Bakers Journal

Pioneering cultivation program boosts adaptogen sustainability

September 14, 2022
By Bakers Journal

Photo: Nektium

Gran Canaria, Spain – Nektium is taking steps to secure the long-term sustainability of its Rhodiolife Rhodiola rosea extract by switching a significant proportion of its raw material sourcing to cultivated plants. The company expects the move, an industry first on such a large commercial scale, to reduce reliance on under-pressure wild-grown supplies.

Rhodiola rosea is one of the most powerful adaptogens found in nature, offering a range of cognitive and sports nutrition benefits. It grows wild in the remote Altai mountains in south and central Asia at the intersection of Russia, Kazakhstan, Mongolia and China. The rapidly growing market for adaptogens has increased demand for Rhodiola rosea roots, leading to concerns about over-harvesting.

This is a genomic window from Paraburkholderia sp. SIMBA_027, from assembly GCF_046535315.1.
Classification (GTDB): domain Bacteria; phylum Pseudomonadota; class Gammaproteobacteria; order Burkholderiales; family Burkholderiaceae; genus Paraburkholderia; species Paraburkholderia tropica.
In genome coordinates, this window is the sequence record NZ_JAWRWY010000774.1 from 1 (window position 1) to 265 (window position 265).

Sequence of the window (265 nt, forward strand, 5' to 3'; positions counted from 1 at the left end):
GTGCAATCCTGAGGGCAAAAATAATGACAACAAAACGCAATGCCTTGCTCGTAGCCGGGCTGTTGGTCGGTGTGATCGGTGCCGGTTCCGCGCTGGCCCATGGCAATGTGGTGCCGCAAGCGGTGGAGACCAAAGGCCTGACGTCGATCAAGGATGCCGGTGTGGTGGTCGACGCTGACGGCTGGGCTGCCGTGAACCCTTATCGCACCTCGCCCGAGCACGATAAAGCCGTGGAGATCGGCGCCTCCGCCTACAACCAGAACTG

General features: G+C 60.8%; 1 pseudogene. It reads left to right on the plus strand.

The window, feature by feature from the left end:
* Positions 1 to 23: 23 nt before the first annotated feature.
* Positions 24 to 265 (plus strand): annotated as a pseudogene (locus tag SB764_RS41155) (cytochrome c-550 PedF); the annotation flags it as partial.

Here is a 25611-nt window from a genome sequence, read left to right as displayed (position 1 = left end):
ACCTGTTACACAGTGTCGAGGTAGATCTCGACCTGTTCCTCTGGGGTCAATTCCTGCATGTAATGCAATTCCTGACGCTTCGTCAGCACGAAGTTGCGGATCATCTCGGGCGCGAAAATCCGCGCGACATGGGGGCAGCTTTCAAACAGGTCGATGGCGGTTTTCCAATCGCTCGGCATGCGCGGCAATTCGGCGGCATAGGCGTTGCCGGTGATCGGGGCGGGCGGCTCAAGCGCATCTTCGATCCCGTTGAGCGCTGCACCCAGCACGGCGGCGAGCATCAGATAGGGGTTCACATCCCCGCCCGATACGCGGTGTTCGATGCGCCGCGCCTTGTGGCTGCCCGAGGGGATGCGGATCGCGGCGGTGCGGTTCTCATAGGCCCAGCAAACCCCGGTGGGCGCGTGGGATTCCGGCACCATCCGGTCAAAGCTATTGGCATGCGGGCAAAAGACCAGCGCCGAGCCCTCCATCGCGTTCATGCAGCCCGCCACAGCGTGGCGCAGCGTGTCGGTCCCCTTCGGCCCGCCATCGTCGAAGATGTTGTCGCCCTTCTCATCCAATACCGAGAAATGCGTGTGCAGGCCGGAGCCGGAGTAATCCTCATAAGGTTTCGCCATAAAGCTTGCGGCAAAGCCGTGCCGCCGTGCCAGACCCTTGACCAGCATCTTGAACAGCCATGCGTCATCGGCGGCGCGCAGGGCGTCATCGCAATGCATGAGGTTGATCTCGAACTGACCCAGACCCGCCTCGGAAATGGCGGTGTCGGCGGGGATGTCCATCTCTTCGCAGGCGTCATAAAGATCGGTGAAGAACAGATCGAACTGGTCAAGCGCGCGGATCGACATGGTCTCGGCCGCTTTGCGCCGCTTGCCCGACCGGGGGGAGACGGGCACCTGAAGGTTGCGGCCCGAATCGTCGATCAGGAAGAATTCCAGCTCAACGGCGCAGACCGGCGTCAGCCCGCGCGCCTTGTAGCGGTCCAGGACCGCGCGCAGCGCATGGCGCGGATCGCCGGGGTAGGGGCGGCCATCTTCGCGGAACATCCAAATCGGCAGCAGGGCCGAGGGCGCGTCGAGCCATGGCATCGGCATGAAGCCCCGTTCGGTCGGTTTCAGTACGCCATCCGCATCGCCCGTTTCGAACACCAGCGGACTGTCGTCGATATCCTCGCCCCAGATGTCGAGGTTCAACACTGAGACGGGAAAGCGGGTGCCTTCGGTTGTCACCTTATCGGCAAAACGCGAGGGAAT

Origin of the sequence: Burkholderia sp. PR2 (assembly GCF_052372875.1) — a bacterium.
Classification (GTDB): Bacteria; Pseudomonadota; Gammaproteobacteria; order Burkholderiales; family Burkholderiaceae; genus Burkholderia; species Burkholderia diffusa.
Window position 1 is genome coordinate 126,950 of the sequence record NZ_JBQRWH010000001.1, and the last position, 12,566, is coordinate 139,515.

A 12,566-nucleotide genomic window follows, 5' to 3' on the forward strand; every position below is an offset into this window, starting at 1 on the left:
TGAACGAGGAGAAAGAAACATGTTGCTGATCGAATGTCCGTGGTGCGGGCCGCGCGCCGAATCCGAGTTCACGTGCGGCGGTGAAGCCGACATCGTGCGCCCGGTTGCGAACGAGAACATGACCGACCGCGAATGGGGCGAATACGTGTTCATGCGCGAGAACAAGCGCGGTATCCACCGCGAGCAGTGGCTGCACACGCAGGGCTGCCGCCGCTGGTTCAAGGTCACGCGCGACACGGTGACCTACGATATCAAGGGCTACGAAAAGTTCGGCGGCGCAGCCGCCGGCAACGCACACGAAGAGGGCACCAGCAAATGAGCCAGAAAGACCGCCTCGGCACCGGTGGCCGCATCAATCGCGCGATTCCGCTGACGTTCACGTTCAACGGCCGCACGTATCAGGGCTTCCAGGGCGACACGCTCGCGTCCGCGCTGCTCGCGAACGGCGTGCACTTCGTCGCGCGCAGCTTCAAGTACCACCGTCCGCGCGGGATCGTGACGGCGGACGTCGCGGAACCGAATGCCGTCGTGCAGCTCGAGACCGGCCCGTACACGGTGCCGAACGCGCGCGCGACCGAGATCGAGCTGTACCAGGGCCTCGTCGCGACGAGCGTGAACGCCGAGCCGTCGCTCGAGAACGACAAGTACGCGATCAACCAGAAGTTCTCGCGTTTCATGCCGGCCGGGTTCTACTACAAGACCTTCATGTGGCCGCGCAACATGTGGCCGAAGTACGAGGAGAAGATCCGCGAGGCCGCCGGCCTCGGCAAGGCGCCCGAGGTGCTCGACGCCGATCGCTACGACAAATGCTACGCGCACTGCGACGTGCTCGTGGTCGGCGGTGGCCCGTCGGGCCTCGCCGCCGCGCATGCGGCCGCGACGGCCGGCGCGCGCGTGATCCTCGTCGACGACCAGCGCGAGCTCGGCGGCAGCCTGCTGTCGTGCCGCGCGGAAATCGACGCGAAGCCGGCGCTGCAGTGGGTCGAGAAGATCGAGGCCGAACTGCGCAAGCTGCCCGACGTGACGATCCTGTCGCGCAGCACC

In response, Nektium has worked with its long-standing local partner to establish fields that offer conditions optimal for the controlled growing of Rhodiola rosea. Together, they have converted barren land in undeveloped, unpopulated locations, aiming to ensure minimal impact on communities close by. After a successful trial, initial exploratory fields were extended to provide full-scale sustainable cultivation sufficient to satisfy market demand at an industrial level.

The plant material used to grow Nektium’s cultivated Rhodiola rosea for Rhodiolife was originally taken from wild-harvested Siberian plants growing near where the fields have been established. This means there are no physical or phytochemical differences between Rhodiolife produced from wild-harvested roots and that produced from cultivated raw materials.


“As a responsible supplier of botanical ingredients, we are acutely aware of the importance of conservation, and this initiative will help to secure a sustainable and reliable source of Rhodiola rosea roots for years to come,” said Debbie Thoma, marketing manager at Nektium.

Rhodiola rosea’s adaptogenic activity is usually attributed to four principal compounds – salidroside, rosin, rosavin, and rosarin – all found at high concentrations in the roots. Nektium’s Rhodiolife standardized Rhodiola rosea ingredient was launched 25 years ago.

Print this page


Stories continue below